4. “Where Did Our Love Go?”

“Where Did Our Love Go,” was originally recorded in 1964, by Motown/Doo-Wop icons, The Supremes. In fact, it was the group’s first single to hit no. 1 on the Billboard Hot 100.

The J. Geils Band covered the track on their live ’76 album, Blow Your Face Out, which landed them at no. 68 on the charts, nearly six years before recording their most memorable album to date.

The song also was used by the English new wave group, Soft Cell, for their hit version of Gloria Jones’ classic, “Tainted Love.”

5. “One Last Kiss”

“One Last Kiss” was The J. Geil’s Band’s first single since their departure from Atlantic Records. After switching labels over to EMI, the band returned in 1973, with the release of their tenth studio album, Sanctuary, which strays away from their earlier, folksier sound, focusing much more on the progressive and hard rock side of things.

6. “Love Stinks”

Before making waves with Freeze Frame, The J. Geils Band got a taste of mainstream success came in 1980, with the single, “Love Stinks,” a nearly four-minute-long pop song all about loving someone, who does not love you back.

The song, written by Wolf and Justman, has been covered by the industrial metal band, Bile, and has appeared in several major motion pictures, including, Love Stinks, Mr. Wrong, Opie Gets Laid, and The Wedding Singer.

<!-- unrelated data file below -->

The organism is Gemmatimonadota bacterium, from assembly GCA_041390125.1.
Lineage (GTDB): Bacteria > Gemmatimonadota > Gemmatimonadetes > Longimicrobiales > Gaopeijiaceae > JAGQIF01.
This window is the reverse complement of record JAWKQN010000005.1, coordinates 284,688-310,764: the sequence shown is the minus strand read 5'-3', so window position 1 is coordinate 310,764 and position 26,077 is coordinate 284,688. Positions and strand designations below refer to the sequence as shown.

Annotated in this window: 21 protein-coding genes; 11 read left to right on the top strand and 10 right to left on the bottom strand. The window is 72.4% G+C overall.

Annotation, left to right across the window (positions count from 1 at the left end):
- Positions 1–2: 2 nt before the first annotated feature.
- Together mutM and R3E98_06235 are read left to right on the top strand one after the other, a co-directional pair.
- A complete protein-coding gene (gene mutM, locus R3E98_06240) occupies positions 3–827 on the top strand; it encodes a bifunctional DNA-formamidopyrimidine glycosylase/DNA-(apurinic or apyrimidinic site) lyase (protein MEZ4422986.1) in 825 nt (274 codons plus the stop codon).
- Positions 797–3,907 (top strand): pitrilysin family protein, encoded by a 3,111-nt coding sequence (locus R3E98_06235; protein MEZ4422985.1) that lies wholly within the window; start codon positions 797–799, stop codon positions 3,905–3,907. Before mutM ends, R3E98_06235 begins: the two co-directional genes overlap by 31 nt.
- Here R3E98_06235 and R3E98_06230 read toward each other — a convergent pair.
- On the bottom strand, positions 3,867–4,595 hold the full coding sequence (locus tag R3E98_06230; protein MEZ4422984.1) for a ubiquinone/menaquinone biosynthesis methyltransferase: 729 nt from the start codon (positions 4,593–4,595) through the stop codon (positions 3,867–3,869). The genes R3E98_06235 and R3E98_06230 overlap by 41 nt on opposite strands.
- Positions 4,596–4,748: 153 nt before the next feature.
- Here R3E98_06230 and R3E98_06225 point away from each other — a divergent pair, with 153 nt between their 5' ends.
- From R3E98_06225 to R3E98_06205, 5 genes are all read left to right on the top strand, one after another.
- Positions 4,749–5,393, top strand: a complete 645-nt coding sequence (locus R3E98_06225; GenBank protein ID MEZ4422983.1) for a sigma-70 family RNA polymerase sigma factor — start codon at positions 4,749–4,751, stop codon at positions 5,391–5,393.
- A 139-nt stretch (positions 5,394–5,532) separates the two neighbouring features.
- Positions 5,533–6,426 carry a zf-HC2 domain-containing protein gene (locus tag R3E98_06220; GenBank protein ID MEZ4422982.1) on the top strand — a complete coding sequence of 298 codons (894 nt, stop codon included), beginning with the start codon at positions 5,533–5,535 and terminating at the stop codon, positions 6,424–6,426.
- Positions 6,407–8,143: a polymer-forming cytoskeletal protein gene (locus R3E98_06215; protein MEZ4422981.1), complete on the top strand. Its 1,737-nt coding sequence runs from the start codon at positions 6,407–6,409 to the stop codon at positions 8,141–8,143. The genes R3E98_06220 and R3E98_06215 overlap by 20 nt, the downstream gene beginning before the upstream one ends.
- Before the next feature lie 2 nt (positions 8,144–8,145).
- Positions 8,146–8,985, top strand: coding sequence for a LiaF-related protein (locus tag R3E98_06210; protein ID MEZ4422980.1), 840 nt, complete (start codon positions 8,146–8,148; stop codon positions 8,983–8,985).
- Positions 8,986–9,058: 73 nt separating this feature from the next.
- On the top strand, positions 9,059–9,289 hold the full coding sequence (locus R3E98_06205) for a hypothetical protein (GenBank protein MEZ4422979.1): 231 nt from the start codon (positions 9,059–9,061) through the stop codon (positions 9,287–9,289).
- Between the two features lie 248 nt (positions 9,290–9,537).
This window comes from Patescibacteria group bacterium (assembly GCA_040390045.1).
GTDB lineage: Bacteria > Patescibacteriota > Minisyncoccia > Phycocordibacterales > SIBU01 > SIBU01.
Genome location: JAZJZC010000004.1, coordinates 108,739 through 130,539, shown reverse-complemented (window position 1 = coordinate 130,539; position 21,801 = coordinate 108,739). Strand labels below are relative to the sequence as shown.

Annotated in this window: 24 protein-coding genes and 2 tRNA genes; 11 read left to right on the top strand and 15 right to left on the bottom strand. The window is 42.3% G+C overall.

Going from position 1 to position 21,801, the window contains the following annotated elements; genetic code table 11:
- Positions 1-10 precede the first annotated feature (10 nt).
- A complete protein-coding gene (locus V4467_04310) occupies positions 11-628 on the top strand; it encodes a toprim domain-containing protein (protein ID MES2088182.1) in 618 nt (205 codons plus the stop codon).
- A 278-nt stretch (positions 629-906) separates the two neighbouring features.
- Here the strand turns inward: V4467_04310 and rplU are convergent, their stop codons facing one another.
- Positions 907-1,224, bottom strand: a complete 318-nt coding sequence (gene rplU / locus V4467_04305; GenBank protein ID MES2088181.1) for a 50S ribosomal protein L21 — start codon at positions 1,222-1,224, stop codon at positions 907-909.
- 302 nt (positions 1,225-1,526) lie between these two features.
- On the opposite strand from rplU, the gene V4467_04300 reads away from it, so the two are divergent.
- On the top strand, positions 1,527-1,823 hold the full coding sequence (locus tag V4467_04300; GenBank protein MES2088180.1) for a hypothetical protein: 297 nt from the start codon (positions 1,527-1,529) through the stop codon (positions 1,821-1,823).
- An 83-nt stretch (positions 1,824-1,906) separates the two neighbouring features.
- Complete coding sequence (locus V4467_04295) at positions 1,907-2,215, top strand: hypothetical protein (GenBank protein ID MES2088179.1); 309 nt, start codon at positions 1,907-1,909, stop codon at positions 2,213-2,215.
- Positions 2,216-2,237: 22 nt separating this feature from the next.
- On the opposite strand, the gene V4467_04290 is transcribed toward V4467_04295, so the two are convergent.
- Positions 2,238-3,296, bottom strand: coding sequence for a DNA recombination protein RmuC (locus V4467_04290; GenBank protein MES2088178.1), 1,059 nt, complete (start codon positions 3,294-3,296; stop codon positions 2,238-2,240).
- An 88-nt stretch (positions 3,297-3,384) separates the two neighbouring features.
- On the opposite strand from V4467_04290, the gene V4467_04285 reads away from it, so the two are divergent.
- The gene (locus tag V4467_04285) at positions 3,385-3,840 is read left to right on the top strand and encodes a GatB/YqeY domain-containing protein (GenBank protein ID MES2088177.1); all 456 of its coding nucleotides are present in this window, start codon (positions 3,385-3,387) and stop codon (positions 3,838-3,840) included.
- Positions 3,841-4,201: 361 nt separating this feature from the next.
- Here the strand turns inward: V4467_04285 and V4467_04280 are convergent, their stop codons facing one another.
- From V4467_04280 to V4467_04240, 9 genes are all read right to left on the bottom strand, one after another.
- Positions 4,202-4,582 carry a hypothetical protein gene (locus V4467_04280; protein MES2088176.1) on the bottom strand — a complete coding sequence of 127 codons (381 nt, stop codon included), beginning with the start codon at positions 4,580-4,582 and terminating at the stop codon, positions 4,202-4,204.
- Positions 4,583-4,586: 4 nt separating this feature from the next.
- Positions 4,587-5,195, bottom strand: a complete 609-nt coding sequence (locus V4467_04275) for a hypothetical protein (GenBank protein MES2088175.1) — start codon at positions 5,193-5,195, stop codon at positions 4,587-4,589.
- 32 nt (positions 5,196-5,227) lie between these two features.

7. “Land of a Thousand Dances”

Written by Chris Kenner and Antoine “Fats” Domino, the song is famous for being the first to feature the “na, na, na, na, na” hook, which was added by Cannibal & the Headhunters on their 1965 cover.

The song was most notably performed by Wilson Pickett and is an R&B classic, which made it a “go-to” for the band’s 1982 live album, Showtime! It has been covered by Ted Nugent, Danny & the Memories and The Action, and was the inspiration behind Patti Smith‘s “Land (Part I-III).”

8. “Lookin’ For A Love”

“Lookin’ For A Love” was originally performed by the legendary doo-wop group, The Valentinos—brothers Friendly, Cecil, Harry, Curtis and Bobby Womack—and produced by Sam Cooke.

The J. Geils Band released their cover of the classic R&B/soul single on their 1971 album, The Morning After, and was the first single to land them on the Billboard pop music charts.

9. “Come Back”

The first single from their 1980 studio album, “Come Back,” has a much heavier rock sound than The J. Geil’s Band of the early ’70s.

Rolling Stone critic David Marsh praised the song, and for a greater part the album, which he attributes to keyboardist Seth Justman stepping in as the band’s musical director/producer.

“The result is that the group’s tendency to clownishness is tamed—particularly, vocalist Peter Wolf, who turns in a performance which is overall his strongest and straightest ever—while the excellence of Justman’s keyboard and J. Geils’ own guitarwork is highlighted.”

10. “Give It To Me” 

One of the most popular tunes from The J. Geil’s Band’s early years, “Give it to Me” was the group’s first original composition to land on the Billboard Hot 100 chart, climbing as high as no. 30 in June 1973.